We opted to employ a simpler but effective approach; where we compare H-bond networks by plotting a H-bond contact map (for example, see Fig. 4) to visualize essential differences. The liberal nature of the H-bond potential, which is primarily manifest within secondary structure elements, can be (visually) ignored because these feeble H-bonds are clustered within a high density of the stabilizing H-bonds. Moreover, the approach straightforwardly highlights where local hydrogen bond topology differences occur. Whether comparisons are made between any two of the four ligated bPBP homologs or between the apo/ligated pairs, key differences in H-bonding mainly occur between non-secondary structure residues. As discussed below, this result has substantial affect on the observed mechanical linkage properties.

thumbnailFigure 4. H-bond contact maps of ligated LAOBP (green squares) and HBP (blue x's). Each point on the plot indicates that a H-bond is present between the corresponding residues. Most differences occur between non-secondary structure H-bonds, which primarily involve sidechain interactions and within coil regions.

Thermodynamic descriptions

Employing the HBP best-fit parameters (Table 1) for each of the four ligated structures, their predicted Cp curves as a function of temperature, relative to their predicted melting temperature (i.e. T – Tm), (see Fig. 5a) shows a high degree of diversity. For example, the maximal Cp ranges from 26.4 kcal/(mol·K) for GBP to 174.1 kcal/(mol·K) for PhBP. These differences are not particularly surprising, and, moreover, the underlying H-bond networks explain the variation within the heat capacities. For example, greater H-bond numbers is strongly correlated with Cpmax (R = 0.90). Similarly, Cpmax is also strongly correlated to the number of residues within the protein (R = 0.87), which occurs because the number of H-bonds and the number of residues are almost perfectly correlated (R = 0.99). Across the four structures, the average number of H-bonds per residue is 1.47 (standard deviation = 0.08). Based on Eq. (4), the effect of H-bond numbers and total H-bond energy on Cp can be conceptualized. Greater H-bond numbers provide more opportunities for enthalpic fluctuations to occur, thus increasing the Cp. In the same manner, the total H-bond energies, Uhbmax, are even more strongly correlated to Cpmax (R = -0.97). A large part of this relationship is explained by the fact the number of H-bonds is, of course, strongly related to the total H-bond energy (R = -0.97). However, the increased correlation to Cpmax is due to the greater effect upon the total enthalpy when a stronger H-bond is removed.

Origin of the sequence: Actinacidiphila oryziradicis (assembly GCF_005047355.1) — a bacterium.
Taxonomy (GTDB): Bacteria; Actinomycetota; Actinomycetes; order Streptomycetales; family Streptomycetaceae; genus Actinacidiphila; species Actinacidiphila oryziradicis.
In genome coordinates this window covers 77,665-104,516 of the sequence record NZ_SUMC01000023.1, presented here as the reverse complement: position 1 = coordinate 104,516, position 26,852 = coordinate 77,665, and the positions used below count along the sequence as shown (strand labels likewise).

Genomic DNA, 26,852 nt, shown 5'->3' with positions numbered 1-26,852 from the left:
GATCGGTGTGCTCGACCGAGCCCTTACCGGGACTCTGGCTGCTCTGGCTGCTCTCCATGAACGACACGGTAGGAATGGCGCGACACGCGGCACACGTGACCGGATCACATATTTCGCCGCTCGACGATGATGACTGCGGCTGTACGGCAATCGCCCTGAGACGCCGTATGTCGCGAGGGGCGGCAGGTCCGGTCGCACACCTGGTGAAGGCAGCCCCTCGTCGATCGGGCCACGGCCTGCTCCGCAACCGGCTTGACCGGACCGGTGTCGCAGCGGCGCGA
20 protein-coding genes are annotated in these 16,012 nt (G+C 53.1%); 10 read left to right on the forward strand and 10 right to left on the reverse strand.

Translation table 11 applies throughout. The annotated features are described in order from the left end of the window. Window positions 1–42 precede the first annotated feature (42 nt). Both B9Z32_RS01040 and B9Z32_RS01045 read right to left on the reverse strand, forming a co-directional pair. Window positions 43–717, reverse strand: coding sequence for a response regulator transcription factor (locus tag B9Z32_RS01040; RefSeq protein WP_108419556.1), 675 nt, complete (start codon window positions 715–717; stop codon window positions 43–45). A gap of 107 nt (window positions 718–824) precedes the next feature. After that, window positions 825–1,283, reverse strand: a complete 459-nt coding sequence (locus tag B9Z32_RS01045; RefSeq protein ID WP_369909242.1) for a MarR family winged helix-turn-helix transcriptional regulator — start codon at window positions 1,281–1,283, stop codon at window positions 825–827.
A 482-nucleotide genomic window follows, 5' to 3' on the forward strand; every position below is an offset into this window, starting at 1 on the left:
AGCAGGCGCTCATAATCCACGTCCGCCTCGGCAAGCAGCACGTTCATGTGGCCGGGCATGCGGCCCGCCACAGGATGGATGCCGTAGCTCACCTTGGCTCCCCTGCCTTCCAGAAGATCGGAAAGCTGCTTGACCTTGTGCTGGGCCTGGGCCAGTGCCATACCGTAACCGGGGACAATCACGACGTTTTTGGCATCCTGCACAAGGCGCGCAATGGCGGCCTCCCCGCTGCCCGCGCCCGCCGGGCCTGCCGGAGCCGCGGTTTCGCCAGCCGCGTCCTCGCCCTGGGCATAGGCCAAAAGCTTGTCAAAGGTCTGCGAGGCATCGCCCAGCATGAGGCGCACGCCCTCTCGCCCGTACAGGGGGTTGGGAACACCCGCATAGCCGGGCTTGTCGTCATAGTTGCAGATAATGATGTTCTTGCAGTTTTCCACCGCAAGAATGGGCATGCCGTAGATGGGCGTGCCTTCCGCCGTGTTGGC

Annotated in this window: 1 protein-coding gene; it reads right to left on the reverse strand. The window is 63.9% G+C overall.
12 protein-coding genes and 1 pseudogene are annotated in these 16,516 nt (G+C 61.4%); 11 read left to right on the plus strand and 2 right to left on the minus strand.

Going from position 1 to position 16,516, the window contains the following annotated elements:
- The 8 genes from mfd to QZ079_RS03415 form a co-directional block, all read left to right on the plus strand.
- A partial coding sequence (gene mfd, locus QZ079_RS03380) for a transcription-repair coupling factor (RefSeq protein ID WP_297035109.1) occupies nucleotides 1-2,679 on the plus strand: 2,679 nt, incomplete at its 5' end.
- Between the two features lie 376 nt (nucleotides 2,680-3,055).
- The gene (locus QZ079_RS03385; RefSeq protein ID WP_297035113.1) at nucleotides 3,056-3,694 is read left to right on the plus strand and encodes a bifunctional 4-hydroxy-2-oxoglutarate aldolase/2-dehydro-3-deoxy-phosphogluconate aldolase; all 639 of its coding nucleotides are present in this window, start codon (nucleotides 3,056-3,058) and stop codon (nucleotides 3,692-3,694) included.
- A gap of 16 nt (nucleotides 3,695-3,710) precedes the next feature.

thumbnailFigure 5. (a) Heat capacity curves and (b) free energy landscapes of the four ligated bPBP homologs. In (c) and (d) the heat capacity curves and free energy landscapes, respectively, of the apo structures (dashed lines) are compared to the ligated counterparts. Color coding is conserved throughout.

The number of H-bonds in each structure is much less strongly correlated to Tm (R = 0.69); melting points are included in Table 4. The reduced correlation is primarily due to the nontrivial way entropies depend on the distribution of H-bonds, not just simple total numbers. The free energy landscapes, G(θ) = -RTlnZ(θ), of each of the four structures are plotted at their respective Tm in Fig. 5b. Each landscape contains two minima separated by an intervening transition state barrier, indicative of first order (2-state) kinetics. The locations of key free energy landscape features, θnat, θTS, and θunf, are also provided in Table 4. These values are within the range established previously over a structurally diverse set of globular proteins [21]. The heights of the free energy barriers shown in Fig. 5b are strongly correlated to Cpmax (R = 0.92). The mDCM recapitulates commonly found correlation between barrier height and Cpmax when there is two-state kinetics [44]. However, this correlation is not absolutely necessary (neither theoretically nor experimentally). For example, proteins with pronounced Cp curves can be barrier free [45], and need not demonstrate cooperative folding/unfolding transitions (e.g., myoglobin [46]).

Table 4. Thermodynamic descriptions of the bPBPs.1